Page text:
[What in Those Days Were Called] Village Idiots

I’ve come to distrust memories, which, if you want to get technical, are basically chemical/electric configurations warehoused somewhere, somehow in the brain. Over the course of my six decades, I have not always consumed the recommended daily allowance of vitamins.* I also plead guilty to attempting to blunt the pain of my existence by drinking more than the recommended daily allowance of malted beverages — a combination of behaviors that I suspect over the course of a lifetime might fray synapses, make brain chemicals go bad — might muddy memory, desire, dream, daydream.

*My mistyping of vitamins was auto-corrected to “citizens.”

For example, it seems that every time I tell a story, my wife Judy has a different, more prosaic memory of the events, like the tattoo on the palm of the hand of the panhandler not actually being on the palm of his hand but on his wrist.

When I’m telling the story, I’m sure I’m right — can see the swastika clearly slashing across the wrinkles of his palm — but I’ve been proven wrong so many times I’ve lost virtually all confidence in my recollection of events.

Today!This lack of confidence in the reality of my memories is more pronounced the further back I go. For example, did I dream this up, or was there in my hometown of Summerville, SC a [what in those days was called] colored man who travelled the streets in a mule-pulled buggy equipped with automobile tires? In my mind’s eye he’s wearing a slouching felt hat. But who knows? Maybe I’m confusing him with the image of Mississippi John Hurt on the album cover.

Then there was a [what in those days was called] retarded man whom everyone called Pepsi Cola, because he’d come up to you — in this case me, an 8-year-old — and ask you to buy him a Pepsi Cola. I think even though he was a grown man, he lived with his mother, so he didn’t roam around the town but might accompany her to the Piggly Wiggly where he’d wander off. You could tell he wasn’t “right” by his head bobbing and slurry annunciation and the repetitive, obsessive poverty of his diction.

But the absolute king of the Summerville town [what in those days were called] idiots was a man whose Christian and surname I’m not going to repeat for his family’s sake but whom everyone called Beakie.

Although he seemed much younger than my mother, she told me that they rode the same school bus and that he would try to impress the girls by sticking pencils so deep into his gums that they would embed and stick out.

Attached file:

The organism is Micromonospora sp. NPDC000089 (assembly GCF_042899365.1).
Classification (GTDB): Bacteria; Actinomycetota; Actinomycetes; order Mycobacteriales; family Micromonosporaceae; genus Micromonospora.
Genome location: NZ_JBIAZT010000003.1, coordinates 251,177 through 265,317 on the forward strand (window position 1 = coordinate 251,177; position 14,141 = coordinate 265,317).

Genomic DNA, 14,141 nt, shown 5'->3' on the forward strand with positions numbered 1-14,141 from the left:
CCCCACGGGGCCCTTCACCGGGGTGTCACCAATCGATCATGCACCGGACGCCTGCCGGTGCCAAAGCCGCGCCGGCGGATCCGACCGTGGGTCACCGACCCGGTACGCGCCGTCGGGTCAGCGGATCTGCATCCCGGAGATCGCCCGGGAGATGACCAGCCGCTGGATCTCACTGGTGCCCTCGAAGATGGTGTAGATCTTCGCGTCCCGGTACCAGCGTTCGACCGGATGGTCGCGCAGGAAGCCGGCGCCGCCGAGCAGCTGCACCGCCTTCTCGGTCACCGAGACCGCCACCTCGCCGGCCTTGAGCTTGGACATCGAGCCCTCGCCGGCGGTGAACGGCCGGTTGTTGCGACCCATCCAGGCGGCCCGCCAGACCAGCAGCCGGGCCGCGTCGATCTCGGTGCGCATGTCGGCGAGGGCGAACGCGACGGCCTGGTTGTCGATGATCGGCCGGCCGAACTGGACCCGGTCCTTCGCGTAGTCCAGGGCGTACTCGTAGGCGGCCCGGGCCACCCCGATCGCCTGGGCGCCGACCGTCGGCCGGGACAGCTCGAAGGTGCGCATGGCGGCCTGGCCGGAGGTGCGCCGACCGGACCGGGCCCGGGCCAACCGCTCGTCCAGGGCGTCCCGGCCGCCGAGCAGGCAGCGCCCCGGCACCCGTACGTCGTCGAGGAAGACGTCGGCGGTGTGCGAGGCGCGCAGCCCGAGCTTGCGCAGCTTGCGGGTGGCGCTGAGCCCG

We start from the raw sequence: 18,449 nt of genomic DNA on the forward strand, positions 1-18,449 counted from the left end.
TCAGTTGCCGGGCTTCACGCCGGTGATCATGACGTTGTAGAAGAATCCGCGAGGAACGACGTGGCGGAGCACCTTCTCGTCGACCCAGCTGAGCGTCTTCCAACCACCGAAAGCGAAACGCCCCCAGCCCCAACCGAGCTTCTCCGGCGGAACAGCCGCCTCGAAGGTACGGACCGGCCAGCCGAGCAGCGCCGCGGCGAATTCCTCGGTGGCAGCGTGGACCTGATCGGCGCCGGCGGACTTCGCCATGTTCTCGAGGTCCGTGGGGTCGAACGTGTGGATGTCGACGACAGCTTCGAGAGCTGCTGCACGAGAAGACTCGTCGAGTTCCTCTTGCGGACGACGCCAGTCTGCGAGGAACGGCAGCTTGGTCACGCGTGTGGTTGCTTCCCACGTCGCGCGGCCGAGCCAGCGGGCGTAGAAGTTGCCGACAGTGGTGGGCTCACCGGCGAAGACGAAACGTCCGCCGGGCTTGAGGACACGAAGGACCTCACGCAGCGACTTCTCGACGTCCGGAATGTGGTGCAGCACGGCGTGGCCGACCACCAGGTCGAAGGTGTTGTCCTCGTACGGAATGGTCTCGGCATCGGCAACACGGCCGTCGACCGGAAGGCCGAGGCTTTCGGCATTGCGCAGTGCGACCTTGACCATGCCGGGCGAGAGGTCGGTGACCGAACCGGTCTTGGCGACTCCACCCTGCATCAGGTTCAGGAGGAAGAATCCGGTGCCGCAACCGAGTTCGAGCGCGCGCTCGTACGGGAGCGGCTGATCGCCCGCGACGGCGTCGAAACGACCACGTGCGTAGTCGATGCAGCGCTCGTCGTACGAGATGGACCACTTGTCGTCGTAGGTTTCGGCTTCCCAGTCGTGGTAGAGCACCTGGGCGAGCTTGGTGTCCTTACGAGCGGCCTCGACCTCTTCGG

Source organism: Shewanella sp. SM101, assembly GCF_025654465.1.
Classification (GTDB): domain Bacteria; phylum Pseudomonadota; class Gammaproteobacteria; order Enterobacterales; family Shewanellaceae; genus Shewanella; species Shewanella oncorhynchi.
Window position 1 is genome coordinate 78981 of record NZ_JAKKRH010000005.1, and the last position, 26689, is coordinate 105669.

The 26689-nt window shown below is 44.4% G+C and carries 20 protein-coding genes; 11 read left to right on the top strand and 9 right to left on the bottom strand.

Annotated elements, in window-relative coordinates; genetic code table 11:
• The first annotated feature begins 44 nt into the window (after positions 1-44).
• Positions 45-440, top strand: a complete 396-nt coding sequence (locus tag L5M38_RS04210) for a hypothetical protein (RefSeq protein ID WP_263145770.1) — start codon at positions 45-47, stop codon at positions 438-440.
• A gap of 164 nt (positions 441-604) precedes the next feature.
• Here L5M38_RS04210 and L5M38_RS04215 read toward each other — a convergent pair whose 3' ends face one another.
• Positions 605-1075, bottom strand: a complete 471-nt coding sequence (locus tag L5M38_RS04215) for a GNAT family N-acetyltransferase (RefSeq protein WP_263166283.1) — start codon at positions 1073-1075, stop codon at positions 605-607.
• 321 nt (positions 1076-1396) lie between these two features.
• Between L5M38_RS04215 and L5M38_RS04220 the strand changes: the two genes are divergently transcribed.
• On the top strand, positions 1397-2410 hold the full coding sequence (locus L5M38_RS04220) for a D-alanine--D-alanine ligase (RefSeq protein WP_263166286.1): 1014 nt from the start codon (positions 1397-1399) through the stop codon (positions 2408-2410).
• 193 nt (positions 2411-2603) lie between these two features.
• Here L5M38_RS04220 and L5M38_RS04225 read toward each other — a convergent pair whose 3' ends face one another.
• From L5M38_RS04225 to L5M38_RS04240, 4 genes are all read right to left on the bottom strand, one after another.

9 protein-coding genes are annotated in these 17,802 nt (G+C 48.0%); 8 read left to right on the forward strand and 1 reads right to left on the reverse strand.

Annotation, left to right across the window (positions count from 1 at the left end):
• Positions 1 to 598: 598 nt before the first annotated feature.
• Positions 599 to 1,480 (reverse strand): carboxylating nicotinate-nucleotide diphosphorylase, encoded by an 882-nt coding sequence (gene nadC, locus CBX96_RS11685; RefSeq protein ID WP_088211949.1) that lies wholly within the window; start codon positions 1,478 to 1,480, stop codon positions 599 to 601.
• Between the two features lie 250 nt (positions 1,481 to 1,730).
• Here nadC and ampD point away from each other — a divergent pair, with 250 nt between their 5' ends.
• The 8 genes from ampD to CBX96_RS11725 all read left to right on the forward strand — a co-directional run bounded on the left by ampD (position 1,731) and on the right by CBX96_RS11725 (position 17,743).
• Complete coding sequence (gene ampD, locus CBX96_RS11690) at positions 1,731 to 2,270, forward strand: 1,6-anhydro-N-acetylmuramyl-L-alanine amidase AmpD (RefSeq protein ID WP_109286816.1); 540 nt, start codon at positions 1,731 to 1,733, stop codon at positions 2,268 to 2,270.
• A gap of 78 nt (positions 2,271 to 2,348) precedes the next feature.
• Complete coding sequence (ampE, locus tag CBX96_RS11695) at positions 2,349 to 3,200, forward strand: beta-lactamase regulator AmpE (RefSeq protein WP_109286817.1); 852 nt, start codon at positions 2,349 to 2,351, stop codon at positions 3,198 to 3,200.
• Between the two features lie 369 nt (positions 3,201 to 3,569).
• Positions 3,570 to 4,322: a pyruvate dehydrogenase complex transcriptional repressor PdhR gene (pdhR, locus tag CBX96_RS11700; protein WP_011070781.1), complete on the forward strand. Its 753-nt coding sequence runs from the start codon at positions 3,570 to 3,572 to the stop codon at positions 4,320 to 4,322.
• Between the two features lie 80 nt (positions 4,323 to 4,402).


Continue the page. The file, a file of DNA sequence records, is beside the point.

In my junior high days, Beakie rode a bicycle back and forth along the sidewalks of Summerville, and he wore national guard fatigues — or was it that he only wore a national guard hat, the kind that Fidel Castro wore back in the day?

Anyway, what earned Beakie his notoriety was that he would trade firecrackers to naive newcomers to town for a pair of their underwear and a photograph of them. He would say, “I’ll give you 50 pack of firecracker for your drawers.” If successful in the transaction, he would tie the underwear (always tightie whities) behind his bike, place the photograph of the victim in the underwear, and pedal his bicycle all over town.

There was a band in town who actually played a version of “For Your Love” with these lyrics:

For your drawers, for your drawers,
I’ll give you 50 pack . . .

It sounds impossible, doesn’t it? Is my memory of Beakie coasting by on his bicycle dragging drawers and a polaroid of some sucker a legitimate memory or concoction?

Frankly, I have no idea.

4 thoughts on “[What in Those Days Were Called] Village Idiots

  1. Truth not only is stranger than fiction, but also a lot more tolerable around you for some reason. I love your views on the world and think you did an amazing job of letting Ned absorb the sense of humor gene inherited from your mom. Life’s better on the opposite side of cynicism spectrum, and that seems to be the preferred side with which he views life. The most soothing quality he was exposed to from you bi proxy would have to be the instilled moral compass whereby he guides conversations to a comfortable place. I can safely assume you and Judy did just as great a job with your other son and really hope she is feeling more healthy this weekend.


  2. Pingback: My Most Cherished Mismemory Debunked | You Do Hoodoo?

  3. You got it all correct, Snag-nasty. (Isn’t that what the guy who ran the little store across from the old high school used to call everyone?)

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